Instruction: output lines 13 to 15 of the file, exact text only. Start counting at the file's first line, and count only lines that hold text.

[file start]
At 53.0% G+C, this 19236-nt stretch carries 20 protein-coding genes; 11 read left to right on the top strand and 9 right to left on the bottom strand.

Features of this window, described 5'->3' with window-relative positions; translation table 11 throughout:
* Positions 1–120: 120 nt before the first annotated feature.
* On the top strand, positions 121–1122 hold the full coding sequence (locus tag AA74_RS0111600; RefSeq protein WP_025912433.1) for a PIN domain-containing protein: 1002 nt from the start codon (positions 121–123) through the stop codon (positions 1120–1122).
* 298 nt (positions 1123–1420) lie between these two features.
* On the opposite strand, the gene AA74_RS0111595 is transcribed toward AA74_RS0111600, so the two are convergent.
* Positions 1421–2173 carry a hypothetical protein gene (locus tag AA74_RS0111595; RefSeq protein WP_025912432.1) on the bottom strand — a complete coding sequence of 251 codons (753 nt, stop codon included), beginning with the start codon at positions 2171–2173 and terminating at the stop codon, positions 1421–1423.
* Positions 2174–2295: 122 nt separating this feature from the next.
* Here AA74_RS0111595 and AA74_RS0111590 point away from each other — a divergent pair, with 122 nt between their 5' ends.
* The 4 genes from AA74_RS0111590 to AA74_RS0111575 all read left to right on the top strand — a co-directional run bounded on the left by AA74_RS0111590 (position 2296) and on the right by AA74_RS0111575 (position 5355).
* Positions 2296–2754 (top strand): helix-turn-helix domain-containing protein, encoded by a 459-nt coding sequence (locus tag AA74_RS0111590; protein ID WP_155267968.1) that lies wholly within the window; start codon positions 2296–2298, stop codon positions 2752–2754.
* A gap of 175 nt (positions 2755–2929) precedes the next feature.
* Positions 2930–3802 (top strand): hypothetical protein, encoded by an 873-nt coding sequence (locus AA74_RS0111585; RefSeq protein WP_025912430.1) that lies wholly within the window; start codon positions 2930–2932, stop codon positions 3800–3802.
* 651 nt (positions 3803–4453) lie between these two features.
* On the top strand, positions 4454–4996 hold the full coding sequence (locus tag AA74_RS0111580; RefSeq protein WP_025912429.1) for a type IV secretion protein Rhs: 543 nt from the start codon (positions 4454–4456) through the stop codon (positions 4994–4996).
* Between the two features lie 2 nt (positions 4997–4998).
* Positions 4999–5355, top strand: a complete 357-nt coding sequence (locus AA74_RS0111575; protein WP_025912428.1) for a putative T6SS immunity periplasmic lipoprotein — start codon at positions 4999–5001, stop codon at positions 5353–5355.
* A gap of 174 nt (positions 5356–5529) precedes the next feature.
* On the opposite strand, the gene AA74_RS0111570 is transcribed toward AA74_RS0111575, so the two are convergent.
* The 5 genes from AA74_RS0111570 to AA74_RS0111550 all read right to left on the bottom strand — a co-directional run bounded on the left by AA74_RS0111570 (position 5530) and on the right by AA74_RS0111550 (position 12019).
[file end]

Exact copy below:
* Positions 2930–3802 (top strand): hypothetical protein, encoded by an 873-nt coding sequence (locus AA74_RS0111585; RefSeq protein WP_025912430.1) that lies wholly within the window; start codon positions 2930–2932, stop codon positions 3800–3802.
* 651 nt (positions 3803–4453) lie between these two features.
* On the top strand, positions 4454–4996 hold the full coding sequence (locus tag AA74_RS0111580; RefSeq protein WP_025912429.1) for a type IV secretion protein Rhs: 543 nt from the start codon (positions 4454–4456) through the stop codon (positions 4994–4996).